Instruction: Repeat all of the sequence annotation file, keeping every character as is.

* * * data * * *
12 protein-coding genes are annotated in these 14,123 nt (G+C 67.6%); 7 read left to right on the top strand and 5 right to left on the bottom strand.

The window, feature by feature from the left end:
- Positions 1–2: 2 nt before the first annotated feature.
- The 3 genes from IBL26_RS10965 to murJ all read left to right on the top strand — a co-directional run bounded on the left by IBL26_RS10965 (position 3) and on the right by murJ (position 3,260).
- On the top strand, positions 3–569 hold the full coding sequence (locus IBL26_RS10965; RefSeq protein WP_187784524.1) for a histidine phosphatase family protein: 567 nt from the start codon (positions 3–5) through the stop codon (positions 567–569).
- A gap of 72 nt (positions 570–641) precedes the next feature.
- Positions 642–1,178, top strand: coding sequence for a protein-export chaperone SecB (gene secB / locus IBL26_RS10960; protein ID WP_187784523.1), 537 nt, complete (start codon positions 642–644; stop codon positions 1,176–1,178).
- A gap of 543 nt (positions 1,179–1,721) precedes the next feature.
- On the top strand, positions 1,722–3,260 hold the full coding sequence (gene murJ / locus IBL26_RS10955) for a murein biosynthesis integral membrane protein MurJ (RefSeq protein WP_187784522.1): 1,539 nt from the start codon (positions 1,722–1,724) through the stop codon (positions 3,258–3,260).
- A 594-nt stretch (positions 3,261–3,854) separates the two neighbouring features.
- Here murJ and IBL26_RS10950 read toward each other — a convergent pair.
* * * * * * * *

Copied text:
12 protein-coding genes are annotated in these 14,123 nt (G+C 67.6%); 7 read left to right on the top strand and 5 right to left on the bottom strand.

The window, feature by feature from the left end:
- Positions 1–2: 2 nt before the first annotated feature.
- The 3 genes from IBL26_RS10965 to murJ all read left to right on the top strand — a co-directional run bounded on the left by IBL26_RS10965 (position 3) and on the right by murJ (position 3,260).
- On the top strand, positions 3–569 hold the full coding sequence (locus IBL26_RS10965; RefSeq protein WP_187784524.1) for a histidine phosphatase family protein: 567 nt from the start codon (positions 3–5) through the stop codon (positions 567–569).
- A gap of 72 nt (positions 570–641) precedes the next feature.
- Positions 642–1,178, top strand: coding sequence for a protein-export chaperone SecB (gene secB / locus IBL26_RS10960; protein ID WP_187784523.1), 537 nt, complete (start codon positions 642–644; stop codon positions 1,176–1,178).
- A gap of 543 nt (positions 1,179–1,721) precedes the next feature.
- On the top strand, positions 1,722–3,260 hold the full coding sequence (gene murJ / locus IBL26_RS10955) for a murein biosynthesis integral membrane protein MurJ (RefSeq protein WP_187784522.1): 1,539 nt from the start codon (positions 1,722–1,724) through the stop codon (positions 3,258–3,260).
- A 594-nt stretch (positions 3,261–3,854) separates the two neighbouring features.
- Here murJ and IBL26_RS10950 read toward each other — a convergent pair.